Steeplechase at the Tokyo Olympics: What to Know for 2021


One of the most exciting track and field events of the Olympic Games is the steeplechase. The one-of-a-kind race features the world’s best middle-distance runners as they take on one of the most difficult obstacle courses of the Olympics.

Here is everything you need to know about the steeplechase event in the 2020 Tokyo Olympic Games. 

What is steeplechase?

Steeplechase is a 3000m obstacle course-style race that features 28 three-foot wooden barriers and seven jumps over 12-foot long water pits. 

The event requires runners to complete seven-and-a-half laps on the Olympic track, clearing four jumps over the barriers and one water jump per lap. The barriers are 36 inches for men and 30 inches for women. Steeplechase barriers are also five inches thick, making them more stable for the runners to launch themselves off of as they race.

Who will represent the United States in the steeplechase?

The U.S. has had its fair share of success at the steeplechase in Olympic competition. 

On the women’s side, 2016 Olympic bronze medalist Emma Coburn qualified for her third Olympics by winning a seventh consecutive U.S. title at the U.S. Olympic Track and Field Trials in Eugene, Ore. Americans Courtney Freichs and Val Constien will compete with Coburn in Tokyo. 

On the U.S. men’s side, Hillary Bor is heading to his second straight Olympic Games after competing in the 2016 Rio Games. American Bernard Keter and Mason Ferlic will join him in Tokyo.

Why is it called steeplechase?

Steeplechase originates from a 18th century equestrian event in Ireland. Riders would race from town to town and use church steeples as starting and ending points. During the event, riders would have to overcome obstacles across the Irish countryside like streams, ditches, stone walls and fences. 

When was steeplechase added to the Olympics?

Athletes in Britain began competing in steeplechase without using horses in the 19th century. Steeplechase was then added to the Olympics in 1900, with the modern-day men’s steeplechase being first introduced in 1920. The women’s event was added in 2008.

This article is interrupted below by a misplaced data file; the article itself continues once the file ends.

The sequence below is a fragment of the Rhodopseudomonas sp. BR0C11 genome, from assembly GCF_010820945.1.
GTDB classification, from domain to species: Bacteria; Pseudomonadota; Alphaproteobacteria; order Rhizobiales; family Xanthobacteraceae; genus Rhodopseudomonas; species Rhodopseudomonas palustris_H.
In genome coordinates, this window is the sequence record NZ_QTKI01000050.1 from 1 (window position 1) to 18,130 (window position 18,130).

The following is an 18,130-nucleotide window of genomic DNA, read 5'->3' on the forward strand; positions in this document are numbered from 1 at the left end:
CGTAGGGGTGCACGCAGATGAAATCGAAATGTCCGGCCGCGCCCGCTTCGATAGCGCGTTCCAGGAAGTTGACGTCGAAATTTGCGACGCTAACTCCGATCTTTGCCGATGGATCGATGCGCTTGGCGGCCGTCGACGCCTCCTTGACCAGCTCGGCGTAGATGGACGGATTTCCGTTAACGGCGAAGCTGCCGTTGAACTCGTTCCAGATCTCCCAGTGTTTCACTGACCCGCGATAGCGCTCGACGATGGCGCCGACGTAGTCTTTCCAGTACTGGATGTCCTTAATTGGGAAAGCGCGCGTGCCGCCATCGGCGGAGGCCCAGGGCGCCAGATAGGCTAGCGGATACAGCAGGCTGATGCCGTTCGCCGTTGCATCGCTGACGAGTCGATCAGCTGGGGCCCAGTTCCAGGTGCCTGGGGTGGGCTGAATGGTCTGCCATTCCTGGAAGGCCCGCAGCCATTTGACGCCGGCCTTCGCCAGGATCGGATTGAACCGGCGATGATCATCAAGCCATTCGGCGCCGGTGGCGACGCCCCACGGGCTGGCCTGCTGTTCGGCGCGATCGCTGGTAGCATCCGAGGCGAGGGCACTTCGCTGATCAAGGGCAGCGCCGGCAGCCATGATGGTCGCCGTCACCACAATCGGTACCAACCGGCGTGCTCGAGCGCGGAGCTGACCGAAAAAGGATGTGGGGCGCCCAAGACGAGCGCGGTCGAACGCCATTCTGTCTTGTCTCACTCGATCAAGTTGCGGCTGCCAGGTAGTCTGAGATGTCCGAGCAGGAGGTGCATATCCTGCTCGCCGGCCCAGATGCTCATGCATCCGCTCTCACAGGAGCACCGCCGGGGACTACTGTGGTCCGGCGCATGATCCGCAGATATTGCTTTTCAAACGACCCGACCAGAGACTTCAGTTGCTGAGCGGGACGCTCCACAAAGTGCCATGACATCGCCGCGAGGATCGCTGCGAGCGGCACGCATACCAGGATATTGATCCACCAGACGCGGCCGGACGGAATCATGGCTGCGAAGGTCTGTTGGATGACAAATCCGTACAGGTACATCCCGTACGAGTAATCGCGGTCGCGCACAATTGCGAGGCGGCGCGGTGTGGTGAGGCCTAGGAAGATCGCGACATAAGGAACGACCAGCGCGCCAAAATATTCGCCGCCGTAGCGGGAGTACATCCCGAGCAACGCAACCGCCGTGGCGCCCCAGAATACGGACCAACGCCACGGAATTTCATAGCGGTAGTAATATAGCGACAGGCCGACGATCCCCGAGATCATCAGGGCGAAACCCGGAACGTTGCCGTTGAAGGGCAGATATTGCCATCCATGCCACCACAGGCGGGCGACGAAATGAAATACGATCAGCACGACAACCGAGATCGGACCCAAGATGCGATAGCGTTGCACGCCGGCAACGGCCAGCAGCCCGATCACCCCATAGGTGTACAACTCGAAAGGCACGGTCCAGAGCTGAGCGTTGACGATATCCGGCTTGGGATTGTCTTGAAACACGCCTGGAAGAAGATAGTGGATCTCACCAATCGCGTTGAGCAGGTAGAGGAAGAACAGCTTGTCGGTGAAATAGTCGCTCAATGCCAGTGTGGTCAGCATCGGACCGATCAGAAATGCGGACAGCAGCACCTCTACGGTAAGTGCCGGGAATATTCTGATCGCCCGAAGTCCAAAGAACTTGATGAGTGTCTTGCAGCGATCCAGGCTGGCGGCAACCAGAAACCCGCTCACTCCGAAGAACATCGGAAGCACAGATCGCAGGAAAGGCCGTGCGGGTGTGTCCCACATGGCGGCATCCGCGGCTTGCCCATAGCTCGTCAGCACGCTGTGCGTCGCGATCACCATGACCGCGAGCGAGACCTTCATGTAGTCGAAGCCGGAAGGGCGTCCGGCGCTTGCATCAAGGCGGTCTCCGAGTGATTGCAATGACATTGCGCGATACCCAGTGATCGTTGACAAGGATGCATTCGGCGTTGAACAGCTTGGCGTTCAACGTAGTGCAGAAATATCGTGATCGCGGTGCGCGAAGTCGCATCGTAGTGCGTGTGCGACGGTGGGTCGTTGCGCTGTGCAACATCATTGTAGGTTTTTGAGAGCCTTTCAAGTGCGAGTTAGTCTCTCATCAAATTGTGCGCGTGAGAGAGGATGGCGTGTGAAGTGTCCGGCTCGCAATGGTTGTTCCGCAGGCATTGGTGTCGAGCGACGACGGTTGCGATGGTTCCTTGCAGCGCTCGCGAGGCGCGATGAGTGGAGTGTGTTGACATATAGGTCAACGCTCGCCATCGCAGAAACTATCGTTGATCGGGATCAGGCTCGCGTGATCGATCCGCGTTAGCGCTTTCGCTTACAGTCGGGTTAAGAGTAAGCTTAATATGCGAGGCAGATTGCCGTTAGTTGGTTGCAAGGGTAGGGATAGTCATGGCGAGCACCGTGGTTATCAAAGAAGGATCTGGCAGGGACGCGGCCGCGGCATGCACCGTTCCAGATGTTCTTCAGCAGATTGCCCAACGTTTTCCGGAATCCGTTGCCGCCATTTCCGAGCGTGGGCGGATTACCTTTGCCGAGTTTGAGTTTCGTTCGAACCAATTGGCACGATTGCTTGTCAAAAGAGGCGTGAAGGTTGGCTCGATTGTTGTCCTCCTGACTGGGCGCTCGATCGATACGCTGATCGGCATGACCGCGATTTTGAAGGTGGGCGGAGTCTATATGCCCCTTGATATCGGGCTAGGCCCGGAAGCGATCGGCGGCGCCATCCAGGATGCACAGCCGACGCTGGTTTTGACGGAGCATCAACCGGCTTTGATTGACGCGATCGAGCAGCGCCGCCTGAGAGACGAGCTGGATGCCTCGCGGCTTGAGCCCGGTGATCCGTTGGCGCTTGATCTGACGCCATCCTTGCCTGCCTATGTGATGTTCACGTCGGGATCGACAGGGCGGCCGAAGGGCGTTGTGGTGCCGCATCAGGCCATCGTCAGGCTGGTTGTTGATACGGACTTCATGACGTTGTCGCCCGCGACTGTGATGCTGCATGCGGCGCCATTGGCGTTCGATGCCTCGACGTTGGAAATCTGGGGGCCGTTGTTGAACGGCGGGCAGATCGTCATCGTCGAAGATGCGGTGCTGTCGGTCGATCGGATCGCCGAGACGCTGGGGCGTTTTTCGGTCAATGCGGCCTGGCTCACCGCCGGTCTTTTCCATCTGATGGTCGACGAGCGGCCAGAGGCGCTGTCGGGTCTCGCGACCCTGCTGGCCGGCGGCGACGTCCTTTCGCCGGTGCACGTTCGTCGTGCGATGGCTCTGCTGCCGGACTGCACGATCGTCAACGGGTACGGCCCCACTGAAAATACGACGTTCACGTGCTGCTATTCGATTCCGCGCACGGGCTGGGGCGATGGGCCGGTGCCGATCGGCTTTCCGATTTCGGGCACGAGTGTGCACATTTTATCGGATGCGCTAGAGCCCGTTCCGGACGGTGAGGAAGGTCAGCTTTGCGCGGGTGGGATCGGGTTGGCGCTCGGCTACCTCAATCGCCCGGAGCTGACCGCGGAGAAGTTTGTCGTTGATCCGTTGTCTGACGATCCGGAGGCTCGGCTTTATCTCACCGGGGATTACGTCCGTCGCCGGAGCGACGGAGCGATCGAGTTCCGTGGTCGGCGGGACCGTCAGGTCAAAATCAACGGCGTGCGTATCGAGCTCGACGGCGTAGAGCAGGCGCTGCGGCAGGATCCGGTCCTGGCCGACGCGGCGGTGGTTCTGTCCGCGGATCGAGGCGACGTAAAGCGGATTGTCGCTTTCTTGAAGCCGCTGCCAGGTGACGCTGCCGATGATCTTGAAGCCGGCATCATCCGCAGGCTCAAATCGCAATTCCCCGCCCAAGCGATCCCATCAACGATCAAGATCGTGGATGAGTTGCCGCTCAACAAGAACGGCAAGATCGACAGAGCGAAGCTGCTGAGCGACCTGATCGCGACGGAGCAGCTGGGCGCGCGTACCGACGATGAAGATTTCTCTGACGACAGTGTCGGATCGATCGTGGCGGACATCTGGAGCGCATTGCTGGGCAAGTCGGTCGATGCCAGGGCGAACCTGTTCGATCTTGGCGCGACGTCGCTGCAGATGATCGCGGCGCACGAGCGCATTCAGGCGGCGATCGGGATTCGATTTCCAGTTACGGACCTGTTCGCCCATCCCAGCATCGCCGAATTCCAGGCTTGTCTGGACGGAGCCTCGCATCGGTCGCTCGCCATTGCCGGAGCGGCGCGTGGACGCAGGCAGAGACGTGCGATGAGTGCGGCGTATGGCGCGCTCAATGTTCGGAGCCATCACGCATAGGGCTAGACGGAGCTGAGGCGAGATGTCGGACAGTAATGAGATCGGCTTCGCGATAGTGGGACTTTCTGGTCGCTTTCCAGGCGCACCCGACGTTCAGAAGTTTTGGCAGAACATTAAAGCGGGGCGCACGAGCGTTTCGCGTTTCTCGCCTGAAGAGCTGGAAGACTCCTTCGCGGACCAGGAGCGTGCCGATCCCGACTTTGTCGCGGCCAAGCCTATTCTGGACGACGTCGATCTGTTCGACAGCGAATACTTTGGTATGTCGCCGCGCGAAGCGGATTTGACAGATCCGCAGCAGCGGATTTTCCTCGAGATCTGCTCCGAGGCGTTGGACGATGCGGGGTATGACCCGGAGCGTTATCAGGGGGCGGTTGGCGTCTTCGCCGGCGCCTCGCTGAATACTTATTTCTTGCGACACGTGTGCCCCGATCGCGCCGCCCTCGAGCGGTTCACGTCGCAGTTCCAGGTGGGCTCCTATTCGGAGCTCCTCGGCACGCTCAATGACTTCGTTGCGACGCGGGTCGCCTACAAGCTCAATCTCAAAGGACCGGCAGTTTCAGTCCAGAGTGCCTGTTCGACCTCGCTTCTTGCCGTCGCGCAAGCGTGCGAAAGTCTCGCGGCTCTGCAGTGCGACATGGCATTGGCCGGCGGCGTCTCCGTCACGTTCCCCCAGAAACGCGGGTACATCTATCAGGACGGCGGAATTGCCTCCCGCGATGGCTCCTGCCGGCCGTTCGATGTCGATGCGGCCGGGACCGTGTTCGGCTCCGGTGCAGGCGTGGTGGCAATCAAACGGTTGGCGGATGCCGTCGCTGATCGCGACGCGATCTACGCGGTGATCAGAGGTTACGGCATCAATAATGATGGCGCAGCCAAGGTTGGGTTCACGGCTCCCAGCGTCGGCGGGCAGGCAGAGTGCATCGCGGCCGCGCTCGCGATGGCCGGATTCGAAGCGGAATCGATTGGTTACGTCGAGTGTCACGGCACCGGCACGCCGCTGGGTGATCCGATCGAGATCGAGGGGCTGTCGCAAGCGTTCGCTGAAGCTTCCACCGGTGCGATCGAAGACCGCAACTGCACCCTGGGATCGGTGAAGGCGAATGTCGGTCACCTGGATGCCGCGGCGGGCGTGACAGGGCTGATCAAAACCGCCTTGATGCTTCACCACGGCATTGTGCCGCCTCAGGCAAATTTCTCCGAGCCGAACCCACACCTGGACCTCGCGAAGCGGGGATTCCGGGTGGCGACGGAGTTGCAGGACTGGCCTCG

Steeplechase may not be something you have seen before, but the unique obstacle race is worth watching. Team USA's Emma Coburn explains track's wettest sport using Legos.

Which country is the best at steeplechase?

With many obstacles to conquer, the steeplechase can sometimes offer some of the most unpredictable drama of the Olympics. But one thing that is always certain is Kenyan success in the event. 

A Kenyan has won gold in the men’s steeplechase at each of the last nine Olympics, and the country has earned multiple medals at each of the last seven Olympics. Conseslus Kipruto won the men’s steeplechase in 2016 with an Olympic record-setting time of 8:03.28. Kipruto was left off the Kenyan Olympic roster after being charged with having sexual intercourse with a minor in November 2019.

Bahrain’s Ruth Jebet, who is also Kenyan-born, is the reigning Olympic gold medalist for the women’s steeplechase after running a 8:59.75 time in 2016. Jebet was suspended for four years due to an anti-doping violation dating back to 2018. She is prohibited from competing in Tokyo.

Beatrice Chepkoech, the No. 1 ranked steeplechase runner in the world, is also from Kenya. She is the overwhelming favorite to take home gold in Tokyo ahead of USA’s Emma Coburn.

When will the men’s and women’s steeplechase races take place?

The first round of the men’s steeplechase will begin on Friday, July 30, at 8 p.m. ET at the Olympic Stadium. The first round of the women’s steeplechase will start on Sunday, Aug. 1, at 8 p.m. ET. The first round of steeplechase competition consists of three heats. The top three runners in each heat, plus the next six fastest all together, progress to the final. 

The top 15 runners will compete in the steeplechase final for gold.

The men’s steeplechase final will be held on Monday, Aug. 2, at 8:15 a.m. ET, and the women’s steeplechase final will follow two days later on Wednesday, Aug. 4, at 7 a.m. ET.

Meet the stars of Team USA’s track and field team for Tokyo 2020.
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